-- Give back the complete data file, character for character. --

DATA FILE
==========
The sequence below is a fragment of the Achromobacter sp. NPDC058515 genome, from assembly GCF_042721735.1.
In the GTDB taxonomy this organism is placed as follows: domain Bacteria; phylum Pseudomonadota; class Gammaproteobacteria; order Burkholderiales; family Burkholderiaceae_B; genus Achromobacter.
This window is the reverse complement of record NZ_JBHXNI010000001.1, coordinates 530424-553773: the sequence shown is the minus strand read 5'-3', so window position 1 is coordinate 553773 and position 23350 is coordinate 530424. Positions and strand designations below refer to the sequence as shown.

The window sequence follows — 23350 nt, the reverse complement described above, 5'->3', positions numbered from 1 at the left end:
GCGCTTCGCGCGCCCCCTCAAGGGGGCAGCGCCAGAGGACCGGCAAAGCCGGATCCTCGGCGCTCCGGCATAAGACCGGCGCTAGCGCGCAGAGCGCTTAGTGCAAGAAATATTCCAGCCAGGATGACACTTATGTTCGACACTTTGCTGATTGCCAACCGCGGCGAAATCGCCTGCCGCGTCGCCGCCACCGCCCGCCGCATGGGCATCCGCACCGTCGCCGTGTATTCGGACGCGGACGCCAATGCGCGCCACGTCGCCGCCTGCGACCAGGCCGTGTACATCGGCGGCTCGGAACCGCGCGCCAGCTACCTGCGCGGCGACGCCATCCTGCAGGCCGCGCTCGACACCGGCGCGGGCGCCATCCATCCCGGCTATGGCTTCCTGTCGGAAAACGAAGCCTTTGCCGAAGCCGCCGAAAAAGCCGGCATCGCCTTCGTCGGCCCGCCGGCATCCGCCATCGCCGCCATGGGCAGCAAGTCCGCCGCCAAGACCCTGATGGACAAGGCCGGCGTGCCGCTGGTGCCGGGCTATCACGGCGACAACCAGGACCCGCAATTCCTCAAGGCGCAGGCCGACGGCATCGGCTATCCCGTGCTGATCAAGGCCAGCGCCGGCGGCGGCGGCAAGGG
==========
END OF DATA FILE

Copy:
The sequence below is a fragment of the Achromobacter sp. NPDC058515 genome, from assembly GCF_042721735.1.
In the GTDB taxonomy this organism is placed as follows: domain Bacteria; phylum Pseudomonadota; class Gammaproteobacteria; order Burkholderiales; family Burkholderiaceae_B; genus Achromobacter.
This window is the reverse complement of record NZ_JBHXNI010000001.1, coordinates 530424-553773: the sequence shown is the minus strand read 5'-3', so window position 1 is coordinate 553773 and position 23350 is coordinate 530424. Positions and strand designations below refer to the sequence as shown.

The window sequence follows — 23350 nt, the reverse complement described above, 5'->3', positions numbered from 1 at the left end:
GCGCTTCGCGCGCCCCCTCAAGGGGGCAGCGCCAGAGGACCGGCAAAGCCGGATCCTCGGCGCTCCGGCATAAGACCGGCGCTAGCGCGCAGAGCGCTTAGTGCAAGAAATATTCCAGCCAGGATGACACTTATGTTCGACACTTTGCTGATTGCCAACCGCGGCGAAATCGCCTGCCGCGTCGCCGCCACCGCCCGCCGCATGGGCATCCGCACCGTCGCCGTGTATTCGGACGCGGACGCCAATGCGCGCCACGTCGCCGCCTGCGACCAGGCCGTGTACATCGGCGGCTCGGAACCGCGCGCCAGCTACCTGCGCGGCGACGCCATCCTGCAGGCCGCGCTCGACACCGGCGCGGGCGCCATCCATCCCGGCTATGGCTTCCTGTCGGAAAACGAAGCCTTTGCCGAAGCCGCCGAAAAAGCCGGCATCGCCTTCGTCGGCCCGCCGGCATCCGCCATCGCCGCCATGGGCAGCAAGTCCGCCGCCAAGACCCTGATGGACAAGGCCGGCGTGCCGCTGGTGCCGGGCTATCACGGCGACAACCAGGACCCGCAATTCCTCAAGGCGCAGGCCGACGGCATCGGCTATCCCGTGCTGATCAAGGCCAGCGCCGGCGGCGGCGGCAAGGG